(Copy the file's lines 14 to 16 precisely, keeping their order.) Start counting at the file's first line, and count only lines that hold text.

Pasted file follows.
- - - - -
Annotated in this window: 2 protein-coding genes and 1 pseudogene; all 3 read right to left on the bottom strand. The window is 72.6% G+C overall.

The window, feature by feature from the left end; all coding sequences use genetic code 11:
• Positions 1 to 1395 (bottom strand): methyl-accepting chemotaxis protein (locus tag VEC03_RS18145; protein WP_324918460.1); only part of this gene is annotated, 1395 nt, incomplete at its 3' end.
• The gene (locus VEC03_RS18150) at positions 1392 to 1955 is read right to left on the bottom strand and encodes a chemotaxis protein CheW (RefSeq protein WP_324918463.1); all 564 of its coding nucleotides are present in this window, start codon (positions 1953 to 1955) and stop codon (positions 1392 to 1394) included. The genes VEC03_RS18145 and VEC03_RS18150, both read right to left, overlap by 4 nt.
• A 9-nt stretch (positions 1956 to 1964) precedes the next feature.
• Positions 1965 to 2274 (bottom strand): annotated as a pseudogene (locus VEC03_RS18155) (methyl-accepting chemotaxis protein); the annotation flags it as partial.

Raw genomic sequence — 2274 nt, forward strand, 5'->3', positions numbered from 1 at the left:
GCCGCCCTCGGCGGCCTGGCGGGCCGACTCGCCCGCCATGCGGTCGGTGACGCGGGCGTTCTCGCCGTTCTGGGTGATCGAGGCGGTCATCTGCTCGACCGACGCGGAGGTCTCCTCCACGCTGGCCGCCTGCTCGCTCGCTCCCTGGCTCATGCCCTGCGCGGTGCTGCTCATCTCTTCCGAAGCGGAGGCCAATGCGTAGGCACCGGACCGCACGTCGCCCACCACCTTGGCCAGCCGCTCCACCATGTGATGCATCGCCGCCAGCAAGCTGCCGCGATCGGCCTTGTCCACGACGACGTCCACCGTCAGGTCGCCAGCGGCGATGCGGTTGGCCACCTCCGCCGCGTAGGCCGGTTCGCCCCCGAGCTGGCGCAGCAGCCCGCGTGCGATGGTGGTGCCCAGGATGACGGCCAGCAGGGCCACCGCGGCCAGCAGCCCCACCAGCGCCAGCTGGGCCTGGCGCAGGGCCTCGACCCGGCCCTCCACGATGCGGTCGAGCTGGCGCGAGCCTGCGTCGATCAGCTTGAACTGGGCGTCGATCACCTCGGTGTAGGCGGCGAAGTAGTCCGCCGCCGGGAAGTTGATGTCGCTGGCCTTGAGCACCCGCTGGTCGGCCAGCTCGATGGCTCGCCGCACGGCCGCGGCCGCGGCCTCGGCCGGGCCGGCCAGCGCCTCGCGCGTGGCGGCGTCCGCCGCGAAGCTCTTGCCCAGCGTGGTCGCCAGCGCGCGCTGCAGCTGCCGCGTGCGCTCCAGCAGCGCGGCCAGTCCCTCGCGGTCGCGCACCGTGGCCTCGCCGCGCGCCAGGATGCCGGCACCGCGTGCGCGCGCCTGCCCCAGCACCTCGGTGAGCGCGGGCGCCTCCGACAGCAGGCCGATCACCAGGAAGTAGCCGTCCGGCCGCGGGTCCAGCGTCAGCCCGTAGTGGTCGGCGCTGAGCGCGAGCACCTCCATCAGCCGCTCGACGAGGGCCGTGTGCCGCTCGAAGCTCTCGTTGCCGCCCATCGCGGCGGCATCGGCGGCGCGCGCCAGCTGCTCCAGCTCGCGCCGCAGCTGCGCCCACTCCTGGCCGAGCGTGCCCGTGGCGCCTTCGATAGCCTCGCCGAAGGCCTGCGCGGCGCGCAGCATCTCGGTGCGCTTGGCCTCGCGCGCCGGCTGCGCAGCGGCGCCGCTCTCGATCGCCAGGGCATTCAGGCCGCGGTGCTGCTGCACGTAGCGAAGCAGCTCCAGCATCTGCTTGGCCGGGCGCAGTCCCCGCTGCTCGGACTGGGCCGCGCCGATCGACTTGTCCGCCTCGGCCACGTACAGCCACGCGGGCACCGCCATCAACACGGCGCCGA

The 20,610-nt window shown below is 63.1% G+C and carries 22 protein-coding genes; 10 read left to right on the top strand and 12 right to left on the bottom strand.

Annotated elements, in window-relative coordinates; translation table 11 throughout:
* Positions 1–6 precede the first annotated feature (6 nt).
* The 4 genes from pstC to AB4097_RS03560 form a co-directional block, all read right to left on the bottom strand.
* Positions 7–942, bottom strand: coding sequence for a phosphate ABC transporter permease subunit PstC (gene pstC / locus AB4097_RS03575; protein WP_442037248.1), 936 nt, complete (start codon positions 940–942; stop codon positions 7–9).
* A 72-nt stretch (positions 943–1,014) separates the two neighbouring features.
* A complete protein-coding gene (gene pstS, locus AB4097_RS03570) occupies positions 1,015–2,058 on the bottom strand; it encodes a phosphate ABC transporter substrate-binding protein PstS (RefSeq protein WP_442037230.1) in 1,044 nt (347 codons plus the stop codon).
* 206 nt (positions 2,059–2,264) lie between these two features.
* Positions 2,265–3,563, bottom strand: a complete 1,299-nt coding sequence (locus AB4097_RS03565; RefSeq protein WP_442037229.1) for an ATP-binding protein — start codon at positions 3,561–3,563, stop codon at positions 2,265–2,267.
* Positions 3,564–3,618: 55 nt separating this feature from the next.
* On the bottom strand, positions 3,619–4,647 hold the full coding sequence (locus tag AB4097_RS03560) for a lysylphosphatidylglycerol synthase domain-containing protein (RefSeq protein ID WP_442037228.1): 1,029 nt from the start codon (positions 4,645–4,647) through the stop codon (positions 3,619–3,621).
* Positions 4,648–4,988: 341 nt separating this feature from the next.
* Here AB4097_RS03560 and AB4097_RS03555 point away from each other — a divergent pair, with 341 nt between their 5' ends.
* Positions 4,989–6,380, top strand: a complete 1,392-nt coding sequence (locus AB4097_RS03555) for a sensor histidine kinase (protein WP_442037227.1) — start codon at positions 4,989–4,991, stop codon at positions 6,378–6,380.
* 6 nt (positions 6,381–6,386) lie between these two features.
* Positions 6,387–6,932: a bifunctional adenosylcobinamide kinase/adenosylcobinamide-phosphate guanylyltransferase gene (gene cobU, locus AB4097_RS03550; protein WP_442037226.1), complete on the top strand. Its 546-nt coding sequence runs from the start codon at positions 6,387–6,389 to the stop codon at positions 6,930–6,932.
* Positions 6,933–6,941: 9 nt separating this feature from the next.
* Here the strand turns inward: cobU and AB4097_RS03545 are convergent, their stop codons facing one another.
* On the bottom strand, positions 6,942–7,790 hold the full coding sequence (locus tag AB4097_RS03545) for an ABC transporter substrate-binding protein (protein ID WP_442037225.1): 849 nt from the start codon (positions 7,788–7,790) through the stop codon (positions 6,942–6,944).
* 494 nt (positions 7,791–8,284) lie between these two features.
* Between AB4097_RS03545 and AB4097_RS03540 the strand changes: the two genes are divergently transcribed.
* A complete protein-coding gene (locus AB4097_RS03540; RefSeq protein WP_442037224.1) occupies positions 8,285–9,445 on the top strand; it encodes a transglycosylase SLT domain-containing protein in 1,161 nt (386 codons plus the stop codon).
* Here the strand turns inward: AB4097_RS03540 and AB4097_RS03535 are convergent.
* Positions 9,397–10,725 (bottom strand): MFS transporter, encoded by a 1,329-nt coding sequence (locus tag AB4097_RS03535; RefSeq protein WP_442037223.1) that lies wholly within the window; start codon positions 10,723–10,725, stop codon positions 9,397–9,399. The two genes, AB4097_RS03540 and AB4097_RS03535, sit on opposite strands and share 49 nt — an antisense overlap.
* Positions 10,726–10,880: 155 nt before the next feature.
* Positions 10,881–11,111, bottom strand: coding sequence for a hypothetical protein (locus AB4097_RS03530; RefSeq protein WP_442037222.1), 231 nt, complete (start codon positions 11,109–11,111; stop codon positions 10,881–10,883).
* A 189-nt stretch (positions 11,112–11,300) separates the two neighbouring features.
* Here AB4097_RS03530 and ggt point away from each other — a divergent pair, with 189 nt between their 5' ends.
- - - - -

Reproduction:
* A 72-nt stretch (positions 943–1,014) separates the two neighbouring features.
* A complete protein-coding gene (gene pstS, locus AB4097_RS03570) occupies positions 1,015–2,058 on the bottom strand; it encodes a phosphate ABC transporter substrate-binding protein PstS (RefSeq protein WP_442037230.1) in 1,044 nt (347 codons plus the stop codon).
* 206 nt (positions 2,059–2,264) lie between these two features.